The features and advantages of the invention will become apparent from the following description, the drawings, and the claims.
The invention may be embodied in several forms without departing from its spirit or essential characteristics. The scope of the invention is defined in the appended claims, rather than in the specific description preceding them. All embodiments that fall within the meaning and range of equivalency of the claims are therefore intended to be embraced by the claims.
The system 10 includes a centrifuge assembly 12 and a fluid processing assembly 14, which is used in association with the centrifuge assembly 12, as
A stationary platform 16 carries the rotating components of the centrifuge assembly 12. The rotating components of the centrifuge assembly 12 include a yoke assembly 18 and a chamber assembly 20.
The yoke assembly 18 includes a yoke base 22, a pair of upstanding yoke arms 24 (best shown in FIG. 2), and a yoke bowl 26. The yoke base 22 is attached to a first axle 28, which spins on a bearing element 30 about the stationary platform 16. An electric drive 32, e.g., a permanent magnet, brushless DC motor, rotates the yoke assembly 18 on the first axle 28.
The chamber assembly 20 is attached to a second axle 34, which spins on a bearing element 36 within the yoke bowl 26. The yoke bowl 26 is pivotally carried by pins 38 on the yoke arms 24. The yoke bowl 26 and, with it, the chamber assembly 20 it carries, swing as a unit on the pins 38 between a downward facing position for operation (shown in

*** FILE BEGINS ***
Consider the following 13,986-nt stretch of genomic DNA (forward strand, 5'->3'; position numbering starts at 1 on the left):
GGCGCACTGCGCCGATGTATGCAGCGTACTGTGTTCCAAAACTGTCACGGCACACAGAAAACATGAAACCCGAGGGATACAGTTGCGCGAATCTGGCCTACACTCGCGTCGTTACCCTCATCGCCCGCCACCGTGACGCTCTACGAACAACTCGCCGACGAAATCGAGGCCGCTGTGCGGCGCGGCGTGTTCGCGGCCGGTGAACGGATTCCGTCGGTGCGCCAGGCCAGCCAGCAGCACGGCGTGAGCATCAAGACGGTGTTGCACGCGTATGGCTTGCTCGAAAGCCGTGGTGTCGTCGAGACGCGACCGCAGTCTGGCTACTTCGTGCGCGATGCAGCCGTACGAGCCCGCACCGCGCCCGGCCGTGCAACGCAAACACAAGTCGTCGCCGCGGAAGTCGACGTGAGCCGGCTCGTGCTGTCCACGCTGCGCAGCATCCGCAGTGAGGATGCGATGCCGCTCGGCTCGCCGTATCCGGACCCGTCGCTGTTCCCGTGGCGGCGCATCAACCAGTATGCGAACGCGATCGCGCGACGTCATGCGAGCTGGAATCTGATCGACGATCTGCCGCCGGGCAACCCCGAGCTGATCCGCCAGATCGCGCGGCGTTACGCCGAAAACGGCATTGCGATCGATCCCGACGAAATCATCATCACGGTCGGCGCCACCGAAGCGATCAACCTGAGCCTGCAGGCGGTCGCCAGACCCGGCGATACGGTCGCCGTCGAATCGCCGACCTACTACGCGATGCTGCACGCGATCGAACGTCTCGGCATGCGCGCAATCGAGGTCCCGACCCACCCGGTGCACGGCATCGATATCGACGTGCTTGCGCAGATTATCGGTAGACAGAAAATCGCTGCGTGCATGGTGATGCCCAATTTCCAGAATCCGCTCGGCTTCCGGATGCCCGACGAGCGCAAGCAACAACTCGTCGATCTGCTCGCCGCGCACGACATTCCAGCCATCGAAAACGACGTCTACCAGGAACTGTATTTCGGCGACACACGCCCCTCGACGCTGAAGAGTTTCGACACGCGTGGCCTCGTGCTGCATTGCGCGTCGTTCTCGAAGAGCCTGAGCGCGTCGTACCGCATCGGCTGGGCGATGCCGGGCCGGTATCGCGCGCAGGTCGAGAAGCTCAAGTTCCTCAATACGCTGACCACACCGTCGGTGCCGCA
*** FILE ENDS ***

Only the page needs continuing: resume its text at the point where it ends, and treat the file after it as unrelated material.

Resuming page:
A latch mechanism 40 releasably locks the yoke bowl 26 in the downward operating position. When the yoke bowl 26 is in the downward operating position, the axis of rotation 60 for the yoke assembly 18 (about axle 28) is generally aligned with the axis of rotation 62 of the chamber assembly 20 (about the axle 34).
The latch mechanism 40 can take various forms. In the illustrated embodiment (see FIG. 2), a pin 160 is carried by the yoke arm 24. The pin 160 is spring-biased to normally project into a key way 162 in the yoke bowl 26 when the yoke bowl 26 is located in its downward operating position. The interference between the pin 160 and the key way 162 retains the yoke bowl 26 in the downward position. The pin 160 includes a handle end 164, allowing the operator to manually pull the pin 160 outward, against its spring bias. This frees the pin 160 from the key way 162. With the pin 160 withdrawn, the operator can pivot the yoke bowl 26 into its upward facing position.
The chamber assembly 20 includes an arcuate channel 42, which is defined between an outer wall 44, an inner wall 46, and a bottom wall 48. The channel 42 spins about the rotational axis 62. During rotation, the outer wall 44 becomes a high-G wall and the inner wall 46 becomes a low-G wall. The high-G wall and low-G wall together define the high and low limits of the centrifugal field.
The fluid processing assembly 14 includes a disposable processing container 64, which, in use, is carried within the channel 42 for common rotation, as
The construction of the processing container 64 can vary, according to the separation objectives. In the illustrated embodiment, the container 64 is used to separate packed red blood cells (PRBC) and platelet-rich plasma (PRP) from whole blood (WB) drawn from a donor.